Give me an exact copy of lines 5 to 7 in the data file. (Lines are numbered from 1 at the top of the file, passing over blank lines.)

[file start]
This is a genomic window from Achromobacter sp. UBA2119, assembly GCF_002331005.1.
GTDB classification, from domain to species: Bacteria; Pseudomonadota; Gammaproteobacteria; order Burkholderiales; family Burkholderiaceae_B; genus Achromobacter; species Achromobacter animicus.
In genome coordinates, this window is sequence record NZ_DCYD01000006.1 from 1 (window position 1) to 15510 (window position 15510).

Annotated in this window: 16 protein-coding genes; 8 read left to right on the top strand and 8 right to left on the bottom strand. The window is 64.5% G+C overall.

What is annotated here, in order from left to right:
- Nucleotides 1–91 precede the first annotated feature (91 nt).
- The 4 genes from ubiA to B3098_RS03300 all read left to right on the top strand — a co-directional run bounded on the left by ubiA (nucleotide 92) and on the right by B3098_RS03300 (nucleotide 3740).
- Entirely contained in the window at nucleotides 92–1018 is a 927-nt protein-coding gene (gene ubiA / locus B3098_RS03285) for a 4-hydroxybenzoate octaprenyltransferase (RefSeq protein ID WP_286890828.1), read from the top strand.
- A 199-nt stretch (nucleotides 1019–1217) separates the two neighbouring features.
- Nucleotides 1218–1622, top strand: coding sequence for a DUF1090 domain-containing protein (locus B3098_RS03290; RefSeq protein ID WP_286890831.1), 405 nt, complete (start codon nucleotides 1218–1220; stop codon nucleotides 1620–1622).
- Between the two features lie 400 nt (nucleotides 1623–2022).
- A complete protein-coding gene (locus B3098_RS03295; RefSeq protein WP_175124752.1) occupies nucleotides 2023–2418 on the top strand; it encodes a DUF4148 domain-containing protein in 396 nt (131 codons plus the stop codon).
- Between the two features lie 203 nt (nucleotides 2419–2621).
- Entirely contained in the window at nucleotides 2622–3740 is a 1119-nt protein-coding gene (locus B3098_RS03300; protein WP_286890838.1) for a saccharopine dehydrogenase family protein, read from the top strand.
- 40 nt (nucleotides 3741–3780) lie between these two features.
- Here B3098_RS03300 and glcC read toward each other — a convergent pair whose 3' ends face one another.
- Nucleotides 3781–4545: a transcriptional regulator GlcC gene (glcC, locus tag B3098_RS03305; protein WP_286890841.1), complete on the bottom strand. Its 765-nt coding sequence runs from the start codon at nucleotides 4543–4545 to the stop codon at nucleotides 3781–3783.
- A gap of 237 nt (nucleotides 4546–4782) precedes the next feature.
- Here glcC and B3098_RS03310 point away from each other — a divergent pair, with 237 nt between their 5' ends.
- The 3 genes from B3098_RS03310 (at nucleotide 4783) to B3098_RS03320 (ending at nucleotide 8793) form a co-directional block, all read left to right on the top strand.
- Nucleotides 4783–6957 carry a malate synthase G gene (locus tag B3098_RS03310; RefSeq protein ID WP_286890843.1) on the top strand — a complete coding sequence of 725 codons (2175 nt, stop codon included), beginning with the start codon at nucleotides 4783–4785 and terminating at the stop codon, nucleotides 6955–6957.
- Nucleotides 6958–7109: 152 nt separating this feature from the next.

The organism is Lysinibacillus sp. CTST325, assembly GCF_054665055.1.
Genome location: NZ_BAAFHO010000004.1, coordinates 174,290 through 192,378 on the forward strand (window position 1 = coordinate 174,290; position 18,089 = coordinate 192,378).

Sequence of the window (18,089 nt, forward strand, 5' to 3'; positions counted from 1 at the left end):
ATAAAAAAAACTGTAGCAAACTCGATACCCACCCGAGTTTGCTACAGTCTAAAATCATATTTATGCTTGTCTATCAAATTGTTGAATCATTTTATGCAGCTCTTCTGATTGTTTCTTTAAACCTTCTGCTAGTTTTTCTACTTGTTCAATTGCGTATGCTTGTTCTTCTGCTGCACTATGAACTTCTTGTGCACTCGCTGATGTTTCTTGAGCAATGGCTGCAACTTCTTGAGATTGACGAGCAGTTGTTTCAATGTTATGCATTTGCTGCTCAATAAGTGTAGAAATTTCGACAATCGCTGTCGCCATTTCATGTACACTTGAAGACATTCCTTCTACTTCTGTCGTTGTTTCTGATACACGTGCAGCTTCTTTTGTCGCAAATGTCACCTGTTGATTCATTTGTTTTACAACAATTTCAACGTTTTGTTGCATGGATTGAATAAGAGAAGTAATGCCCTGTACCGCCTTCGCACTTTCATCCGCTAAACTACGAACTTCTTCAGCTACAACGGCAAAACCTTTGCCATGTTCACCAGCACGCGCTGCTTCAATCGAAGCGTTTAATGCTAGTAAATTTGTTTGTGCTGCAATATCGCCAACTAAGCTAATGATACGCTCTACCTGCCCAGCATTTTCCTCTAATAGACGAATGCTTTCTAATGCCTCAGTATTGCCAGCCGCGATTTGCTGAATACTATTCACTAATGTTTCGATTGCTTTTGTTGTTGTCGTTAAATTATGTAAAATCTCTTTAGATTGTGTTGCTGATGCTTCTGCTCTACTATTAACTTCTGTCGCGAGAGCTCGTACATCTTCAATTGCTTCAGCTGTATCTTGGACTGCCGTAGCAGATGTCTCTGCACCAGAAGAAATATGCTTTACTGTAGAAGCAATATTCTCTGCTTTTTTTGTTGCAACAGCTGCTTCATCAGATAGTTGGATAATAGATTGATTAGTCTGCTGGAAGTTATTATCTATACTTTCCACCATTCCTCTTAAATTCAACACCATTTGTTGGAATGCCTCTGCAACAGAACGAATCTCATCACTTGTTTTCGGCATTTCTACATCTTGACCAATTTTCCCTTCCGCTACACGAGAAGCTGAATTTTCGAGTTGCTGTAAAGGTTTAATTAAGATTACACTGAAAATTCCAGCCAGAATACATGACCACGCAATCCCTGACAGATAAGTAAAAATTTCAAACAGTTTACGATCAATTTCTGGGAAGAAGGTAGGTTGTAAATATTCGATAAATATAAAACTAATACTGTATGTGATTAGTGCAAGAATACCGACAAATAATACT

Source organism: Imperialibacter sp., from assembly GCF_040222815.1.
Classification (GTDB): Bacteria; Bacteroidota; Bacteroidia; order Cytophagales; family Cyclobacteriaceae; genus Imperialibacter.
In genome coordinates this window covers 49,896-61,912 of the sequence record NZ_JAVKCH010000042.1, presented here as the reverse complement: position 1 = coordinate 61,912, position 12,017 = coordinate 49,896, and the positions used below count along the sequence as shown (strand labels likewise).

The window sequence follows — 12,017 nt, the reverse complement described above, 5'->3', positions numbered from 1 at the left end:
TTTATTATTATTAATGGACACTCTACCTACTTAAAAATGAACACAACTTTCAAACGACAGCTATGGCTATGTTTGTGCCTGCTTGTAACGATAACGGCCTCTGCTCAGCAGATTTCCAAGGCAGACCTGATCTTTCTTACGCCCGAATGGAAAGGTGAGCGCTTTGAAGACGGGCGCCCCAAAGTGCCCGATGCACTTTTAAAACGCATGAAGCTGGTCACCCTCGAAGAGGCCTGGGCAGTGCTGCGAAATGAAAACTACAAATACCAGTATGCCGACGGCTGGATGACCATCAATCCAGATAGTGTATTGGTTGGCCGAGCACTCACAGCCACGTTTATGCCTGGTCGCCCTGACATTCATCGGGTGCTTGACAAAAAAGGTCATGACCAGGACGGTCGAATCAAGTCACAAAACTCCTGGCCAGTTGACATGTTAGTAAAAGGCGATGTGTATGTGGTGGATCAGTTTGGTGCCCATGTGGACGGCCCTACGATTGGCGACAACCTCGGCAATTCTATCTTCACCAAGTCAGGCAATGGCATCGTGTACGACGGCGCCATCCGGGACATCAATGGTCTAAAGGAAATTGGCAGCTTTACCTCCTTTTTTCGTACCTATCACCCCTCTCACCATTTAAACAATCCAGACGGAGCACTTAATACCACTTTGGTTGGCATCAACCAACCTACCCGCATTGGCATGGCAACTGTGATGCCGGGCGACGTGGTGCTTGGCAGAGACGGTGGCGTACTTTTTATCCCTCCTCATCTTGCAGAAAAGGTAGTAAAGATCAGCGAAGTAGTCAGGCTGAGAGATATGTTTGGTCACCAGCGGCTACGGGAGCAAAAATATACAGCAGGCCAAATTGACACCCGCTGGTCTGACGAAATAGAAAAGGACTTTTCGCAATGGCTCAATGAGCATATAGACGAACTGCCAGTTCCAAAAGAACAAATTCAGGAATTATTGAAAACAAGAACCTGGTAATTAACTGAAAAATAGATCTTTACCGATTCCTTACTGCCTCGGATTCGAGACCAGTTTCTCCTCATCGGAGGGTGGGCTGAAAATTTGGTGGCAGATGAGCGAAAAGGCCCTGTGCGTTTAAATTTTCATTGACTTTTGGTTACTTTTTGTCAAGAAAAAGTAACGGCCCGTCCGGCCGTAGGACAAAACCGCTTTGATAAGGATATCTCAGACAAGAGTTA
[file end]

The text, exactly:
What is annotated here, in order from left to right:
- Nucleotides 1–91 precede the first annotated feature (91 nt).
- The 4 genes from ubiA to B3098_RS03300 all read left to right on the top strand — a co-directional run bounded on the left by ubiA (nucleotide 92) and on the right by B3098_RS03300 (nucleotide 3740).